Michel Adanson

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Adanson, Michel

 

Born Apr. 7, 1727; died Aug. 3, 1806. French botanist. Member of the French Academy of Sciences (1759).

Adanson was one of the founders of the natural system of plant classification, a variant of which he propounded in Families of Plants. In his search for the logical foundations of classification, he drew up 65 artificial systems, each one of which was based on a particular characteristic; comparing these systems, Adanson gauged the degree of proximity between related groups of plants, or taxons, thus becoming one of the pioneers in the application of mathematical methods to biology. Adanson believed in the possibility of transforming species. After 1772 he became infatuated with philosophy and with the Utopian idea of a single-handed compilation of a multivolume universal encyclopedia.

REFERENCE

Adanson. The Bicentennial of Michel Adanson’s “Families des plantes,” parts 1–2. Pittsburgh, 1963.
References in periodicals archive ?
Perez-Moreau & Crespo (1992), transfieren esta especie al genero Loasa Adanson basandose en la dehiscencia del fruto (capsula dehiscente por encima de la insercion de los lobulos calicinos hasta el apice), criterio compartido en el presente tratamiento, en contraposicion con Weigend (1997) y Ackermann & Weigend (2007) quienes no comparten esta idea.
Survey of pathologies in Crassostrea gasar (Adanson, 1757) oysters from cultured and wild populations in the Sao Francisco Estuary, Sergipe, northeast Brazil.
Marie-Therese Reboul's skillful rendering of natural phenomena, which so impressed Vien and the comte de Caylus, is easily observed in her illustrations for Adanson's Histoire naturelle du Senegal.
preponderance of typified family names starting with Michael Adanson
(12) The coast of West Africa was visited by Michel Adanson, Henry Smeathman, and Adam Afzelius, but the natural history of the African interior remained unexplored, even though Banks, at the helm of the African Society, hastened to recommend explorers, such as Mungo Park, who were also trained botanists.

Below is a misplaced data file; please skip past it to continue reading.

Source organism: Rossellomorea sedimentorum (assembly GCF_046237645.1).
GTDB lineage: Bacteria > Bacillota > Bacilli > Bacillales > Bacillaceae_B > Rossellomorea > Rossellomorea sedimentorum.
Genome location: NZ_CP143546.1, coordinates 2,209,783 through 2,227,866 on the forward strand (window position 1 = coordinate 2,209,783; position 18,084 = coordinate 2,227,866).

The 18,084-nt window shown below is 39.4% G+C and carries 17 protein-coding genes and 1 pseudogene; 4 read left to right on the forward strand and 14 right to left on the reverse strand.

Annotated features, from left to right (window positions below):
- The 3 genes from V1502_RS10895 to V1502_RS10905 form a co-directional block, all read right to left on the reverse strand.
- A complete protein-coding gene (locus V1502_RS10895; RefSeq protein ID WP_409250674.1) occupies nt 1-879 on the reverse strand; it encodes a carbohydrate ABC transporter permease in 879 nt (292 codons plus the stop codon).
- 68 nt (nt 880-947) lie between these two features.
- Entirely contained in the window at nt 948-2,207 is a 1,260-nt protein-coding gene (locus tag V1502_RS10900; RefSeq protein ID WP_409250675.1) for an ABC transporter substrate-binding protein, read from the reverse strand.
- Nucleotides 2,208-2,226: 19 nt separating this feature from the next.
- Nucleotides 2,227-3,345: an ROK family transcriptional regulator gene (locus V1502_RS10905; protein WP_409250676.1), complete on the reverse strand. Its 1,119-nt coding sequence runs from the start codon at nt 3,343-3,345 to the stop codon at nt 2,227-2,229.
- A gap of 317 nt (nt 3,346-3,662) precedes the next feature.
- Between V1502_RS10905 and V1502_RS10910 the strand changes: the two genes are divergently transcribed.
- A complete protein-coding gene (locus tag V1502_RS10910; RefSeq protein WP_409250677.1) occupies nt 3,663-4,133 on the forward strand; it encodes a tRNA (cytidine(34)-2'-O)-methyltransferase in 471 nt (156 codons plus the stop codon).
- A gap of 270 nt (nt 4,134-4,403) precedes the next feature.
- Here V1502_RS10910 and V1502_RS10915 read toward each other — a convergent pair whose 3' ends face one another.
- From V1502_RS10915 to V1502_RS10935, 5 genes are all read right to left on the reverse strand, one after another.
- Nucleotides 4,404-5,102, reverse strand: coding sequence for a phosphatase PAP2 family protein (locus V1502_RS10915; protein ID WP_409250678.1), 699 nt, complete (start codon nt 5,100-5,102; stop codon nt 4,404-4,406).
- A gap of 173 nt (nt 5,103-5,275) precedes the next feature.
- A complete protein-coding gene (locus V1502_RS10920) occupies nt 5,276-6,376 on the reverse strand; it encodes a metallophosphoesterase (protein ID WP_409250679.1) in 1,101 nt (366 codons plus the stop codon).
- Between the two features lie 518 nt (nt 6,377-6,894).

For example, while the naturalist Adanson, a contemporary of Linneaus, proposed a method for organizing botanical phenomena based on the identification of differences between individual specimens (Foucault, 1970), Linneaus advocated a systematic approach based on similarity of reproductive structure.
Restriction patterns were analyzed with the Taxotron package (Taxolab Software, Institut Pasteur, Paris, France) comprising the RestrictoScan, RestrictoTyper, Adanson, and Dendrograph programs.
Preliminary investigation into some factors affecting the settlement of the larvae of the mangrove oyster Crassostrea gasar (Adanson) in the Lagos lagoon.
Most centrally, he uses a passage from the botanist Adanson (of Baobab fame), a careful ethnographer, and perhaps the first to teach himself an African language, who in a moment of careless rapture described a village scene as 'a perfect image of pure nature [...] the whole revived in my mind the idea of our first parents, and I seemed to contemplate the world in its primitive state' (p.
Michel Adanson (1727-1806), Bernard de Jussieu (1699-1777), and Augustin Pyrame de Candolle (1778-1841, who introduced the idea of taxonomy) all produced "natural" classifications that grouped plants into families on the basis of more "natural" features, including their general anatomy and embryonic development.